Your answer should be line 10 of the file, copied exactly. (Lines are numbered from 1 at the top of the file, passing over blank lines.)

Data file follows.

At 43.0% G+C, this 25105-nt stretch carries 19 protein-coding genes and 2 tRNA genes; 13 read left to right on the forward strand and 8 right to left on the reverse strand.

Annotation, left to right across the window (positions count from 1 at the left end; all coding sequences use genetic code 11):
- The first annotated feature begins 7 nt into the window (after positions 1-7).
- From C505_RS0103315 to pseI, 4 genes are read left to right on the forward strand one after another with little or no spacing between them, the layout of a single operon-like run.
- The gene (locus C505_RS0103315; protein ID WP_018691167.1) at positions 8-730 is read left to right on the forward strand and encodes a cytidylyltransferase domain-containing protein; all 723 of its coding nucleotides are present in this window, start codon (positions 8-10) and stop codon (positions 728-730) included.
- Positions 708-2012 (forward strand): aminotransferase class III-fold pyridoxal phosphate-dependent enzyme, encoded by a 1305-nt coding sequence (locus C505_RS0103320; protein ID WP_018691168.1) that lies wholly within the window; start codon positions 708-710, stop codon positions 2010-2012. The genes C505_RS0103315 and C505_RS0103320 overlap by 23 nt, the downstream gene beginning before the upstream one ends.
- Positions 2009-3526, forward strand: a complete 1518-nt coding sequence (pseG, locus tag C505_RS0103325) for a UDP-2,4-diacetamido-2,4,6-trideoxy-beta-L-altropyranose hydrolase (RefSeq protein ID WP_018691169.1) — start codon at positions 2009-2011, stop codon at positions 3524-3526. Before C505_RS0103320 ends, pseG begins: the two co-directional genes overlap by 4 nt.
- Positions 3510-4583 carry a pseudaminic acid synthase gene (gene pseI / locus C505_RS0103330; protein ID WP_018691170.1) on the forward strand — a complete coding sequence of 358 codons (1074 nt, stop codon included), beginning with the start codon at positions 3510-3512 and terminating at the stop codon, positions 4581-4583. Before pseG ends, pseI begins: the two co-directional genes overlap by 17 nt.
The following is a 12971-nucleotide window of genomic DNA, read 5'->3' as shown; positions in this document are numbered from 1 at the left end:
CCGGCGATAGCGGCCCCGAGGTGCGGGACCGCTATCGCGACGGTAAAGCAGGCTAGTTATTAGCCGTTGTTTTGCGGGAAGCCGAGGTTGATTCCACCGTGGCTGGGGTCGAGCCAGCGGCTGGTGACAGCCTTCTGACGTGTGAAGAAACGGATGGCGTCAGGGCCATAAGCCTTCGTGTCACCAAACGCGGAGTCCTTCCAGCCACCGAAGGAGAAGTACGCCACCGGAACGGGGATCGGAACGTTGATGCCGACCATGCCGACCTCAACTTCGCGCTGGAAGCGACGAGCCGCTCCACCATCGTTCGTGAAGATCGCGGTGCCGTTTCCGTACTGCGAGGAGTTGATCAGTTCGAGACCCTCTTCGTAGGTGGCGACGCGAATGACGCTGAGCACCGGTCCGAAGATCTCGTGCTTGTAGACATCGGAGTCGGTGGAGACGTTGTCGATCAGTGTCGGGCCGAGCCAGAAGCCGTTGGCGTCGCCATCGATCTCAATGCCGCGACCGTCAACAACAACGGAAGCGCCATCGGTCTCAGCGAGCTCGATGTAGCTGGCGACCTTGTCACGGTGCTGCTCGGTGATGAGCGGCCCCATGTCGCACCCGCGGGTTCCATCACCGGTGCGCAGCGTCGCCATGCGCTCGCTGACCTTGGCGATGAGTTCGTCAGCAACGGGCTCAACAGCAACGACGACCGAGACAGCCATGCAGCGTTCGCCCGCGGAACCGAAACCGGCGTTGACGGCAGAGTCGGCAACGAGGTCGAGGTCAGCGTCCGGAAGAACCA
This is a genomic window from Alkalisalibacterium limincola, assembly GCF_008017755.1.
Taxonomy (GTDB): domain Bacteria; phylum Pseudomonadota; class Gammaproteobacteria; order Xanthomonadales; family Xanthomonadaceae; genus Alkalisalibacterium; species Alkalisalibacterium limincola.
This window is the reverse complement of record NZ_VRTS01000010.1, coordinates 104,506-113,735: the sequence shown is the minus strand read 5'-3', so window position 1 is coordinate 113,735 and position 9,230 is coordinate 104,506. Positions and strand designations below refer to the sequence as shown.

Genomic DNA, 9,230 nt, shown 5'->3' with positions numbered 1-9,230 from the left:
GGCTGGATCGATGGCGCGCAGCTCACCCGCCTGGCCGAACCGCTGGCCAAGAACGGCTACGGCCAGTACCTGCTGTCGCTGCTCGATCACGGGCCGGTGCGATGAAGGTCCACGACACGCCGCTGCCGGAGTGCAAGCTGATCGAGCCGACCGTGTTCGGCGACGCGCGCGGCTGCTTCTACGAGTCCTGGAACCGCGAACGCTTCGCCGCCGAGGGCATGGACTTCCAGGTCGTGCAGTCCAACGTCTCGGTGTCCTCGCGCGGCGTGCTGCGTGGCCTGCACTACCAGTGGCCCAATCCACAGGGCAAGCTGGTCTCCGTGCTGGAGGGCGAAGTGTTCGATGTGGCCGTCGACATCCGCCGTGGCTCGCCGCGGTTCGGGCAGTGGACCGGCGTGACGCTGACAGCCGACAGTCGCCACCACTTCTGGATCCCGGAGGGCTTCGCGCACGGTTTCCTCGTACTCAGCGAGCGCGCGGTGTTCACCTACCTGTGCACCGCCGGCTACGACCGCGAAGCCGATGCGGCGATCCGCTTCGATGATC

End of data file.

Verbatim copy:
CCGGCGATAGCGGCCCCGAGGTGCGGGACCGCTATCGCGACGGTAAAGCAGGCTAGTTATTAGCCGTTGTTTTGCGGGAAGCCGAGGTTGATTCCACCGTGGCTGGGGTCGAGCCAGCGGCTGGTGACAGCCTTCTGACGTGTGAAGAAACGGATGGCGTCAGGGCCATAAGCCTTCGTGTCACCAAACGCGGAGTCCTTCCAGCCACCGAAGGAGAAGTACGCCACCGGAACGGGGATCGGAACGTTGATGCCGACCATGCCGACCTCAACTTCGCGCTGGAAGCGACGAGCCGCTCCACCATCGTTCGTGAAGATCGCGGTGCCGTTTCCGTACTGCGAGGAGTTGATCAGTTCGAGACCCTCTTCGTAGGTGGCGACGCGAATGACGCTGAGCACCGGTCCGAAGATCTCGTGCTTGTAGACATCGGAGTCGGTGGAGACGTTGTCGATCAGTGTCGGGCCGAGCCAGAAGCCGTTGGCGTCGCCATCGATCTCAATGCCGCGACCGTCAACAACAACGGAAGCGCCATCGGTCTCAGCGAGCTCGATGTAGCTGGCGACCTTGTCACGGTGCTGCTCGGTGATGAGCGGCCCCATGTCGCACCCGCGGGTTCCATCACCGGTGCGCAGCGTCGCCATGCGCTCGCTGACCTTGGCGATGAGTTCGTCAGCAACGGGCTCAACAGCAACGACGACCGAGACAGCCATGCAGCGTTCGCCCGCGGAACCGAAACCGGCGTTGACGGCAGAGTCGGCAACGAGGTCGAGGTCAGCGTCCGGAAGAACCA